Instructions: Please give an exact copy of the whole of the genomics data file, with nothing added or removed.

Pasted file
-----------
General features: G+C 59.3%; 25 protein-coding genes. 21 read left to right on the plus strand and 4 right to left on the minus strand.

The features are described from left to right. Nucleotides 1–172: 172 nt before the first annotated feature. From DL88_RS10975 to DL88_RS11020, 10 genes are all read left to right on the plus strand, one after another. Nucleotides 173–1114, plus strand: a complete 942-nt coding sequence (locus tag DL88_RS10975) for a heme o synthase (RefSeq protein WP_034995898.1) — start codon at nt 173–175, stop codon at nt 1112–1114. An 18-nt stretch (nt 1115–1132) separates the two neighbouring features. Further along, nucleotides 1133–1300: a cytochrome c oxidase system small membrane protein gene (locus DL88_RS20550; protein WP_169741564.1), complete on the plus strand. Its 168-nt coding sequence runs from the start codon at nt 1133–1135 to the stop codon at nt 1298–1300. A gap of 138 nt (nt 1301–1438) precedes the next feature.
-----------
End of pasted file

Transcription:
General features: G+C 59.3%; 25 protein-coding genes. 21 read left to right on the plus strand and 4 right to left on the minus strand.

The features are described from left to right. Nucleotides 1–172: 172 nt before the first annotated feature. From DL88_RS10975 to DL88_RS11020, 10 genes are all read left to right on the plus strand, one after another. Nucleotides 173–1114, plus strand: a complete 942-nt coding sequence (locus tag DL88_RS10975) for a heme o synthase (RefSeq protein WP_034995898.1) — start codon at nt 173–175, stop codon at nt 1112–1114. An 18-nt stretch (nt 1115–1132) separates the two neighbouring features. Further along, nucleotides 1133–1300: a cytochrome c oxidase system small membrane protein gene (locus DL88_RS20550; protein WP_169741564.1), complete on the plus strand. Its 168-nt coding sequence runs from the start codon at nt 1133–1135 to the stop codon at nt 1298–1300. A gap of 138 nt (nt 1301–1438) precedes the next feature.